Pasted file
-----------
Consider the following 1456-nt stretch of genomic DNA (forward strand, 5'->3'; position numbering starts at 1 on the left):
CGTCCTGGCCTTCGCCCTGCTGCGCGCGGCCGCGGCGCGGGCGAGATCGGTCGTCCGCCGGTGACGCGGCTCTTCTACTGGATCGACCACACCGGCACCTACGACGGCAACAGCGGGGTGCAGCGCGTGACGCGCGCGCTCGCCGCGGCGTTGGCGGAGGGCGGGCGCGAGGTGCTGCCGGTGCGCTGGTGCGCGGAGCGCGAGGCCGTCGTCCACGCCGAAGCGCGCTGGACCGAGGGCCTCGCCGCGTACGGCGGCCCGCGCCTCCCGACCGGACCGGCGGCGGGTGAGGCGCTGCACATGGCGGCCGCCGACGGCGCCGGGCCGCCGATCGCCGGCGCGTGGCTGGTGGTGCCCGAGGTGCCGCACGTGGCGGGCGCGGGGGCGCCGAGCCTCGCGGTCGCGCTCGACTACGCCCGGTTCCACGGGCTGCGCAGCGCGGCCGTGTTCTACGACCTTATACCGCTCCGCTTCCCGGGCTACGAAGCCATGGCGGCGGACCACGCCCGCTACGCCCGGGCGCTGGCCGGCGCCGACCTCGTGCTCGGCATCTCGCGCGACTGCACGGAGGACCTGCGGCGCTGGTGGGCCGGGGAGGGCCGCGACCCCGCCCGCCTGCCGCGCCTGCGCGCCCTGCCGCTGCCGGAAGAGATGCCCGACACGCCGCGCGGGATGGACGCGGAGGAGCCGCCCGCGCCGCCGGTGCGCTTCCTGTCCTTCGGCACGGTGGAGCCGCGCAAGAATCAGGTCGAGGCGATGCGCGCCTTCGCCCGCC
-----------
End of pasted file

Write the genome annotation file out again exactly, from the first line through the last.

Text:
Consider the following 1456-nt stretch of genomic DNA (forward strand, 5'->3'; position numbering starts at 1 on the left):
CGTCCTGGCCTTCGCCCTGCTGCGCGCGGCCGCGGCGCGGGCGAGATCGGTCGTCCGCCGGTGACGCGGCTCTTCTACTGGATCGACCACACCGGCACCTACGACGGCAACAGCGGGGTGCAGCGCGTGACGCGCGCGCTCGCCGCGGCGTTGGCGGAGGGCGGGCGCGAGGTGCTGCCGGTGCGCTGGTGCGCGGAGCGCGAGGCCGTCGTCCACGCCGAAGCGCGCTGGACCGAGGGCCTCGCCGCGTACGGCGGCCCGCGCCTCCCGACCGGACCGGCGGCGGGTGAGGCGCTGCACATGGCGGCCGCCGACGGCGCCGGGCCGCCGATCGCCGGCGCGTGGCTGGTGGTGCCCGAGGTGCCGCACGTGGCGGGCGCGGGGGCGCCGAGCCTCGCGGTCGCGCTCGACTACGCCCGGTTCCACGGGCTGCGCAGCGCGGCCGTGTTCTACGACCTTATACCGCTCCGCTTCCCGGGCTACGAAGCCATGGCGGCGGACCACGCCCGCTACGCCCGGGCGCTGGCCGGCGCCGACCTCGTGCTCGGCATCTCGCGCGACTGCACGGAGGACCTGCGGCGCTGGTGGGCCGGGGAGGGCCGCGACCCCGCCCGCCTGCCGCGCCTGCGCGCCCTGCCGCTGCCGGAAGAGATGCCCGACACGCCGCGCGGGATGGACGCGGAGGAGCCGCCCGCGCCGCCGGTGCGCTTCCTGTCCTTCGGCACGGTGGAGCCGCGCAAGAATCAGGTCGAGGCGATGCGCGCCTTCGCCCGCC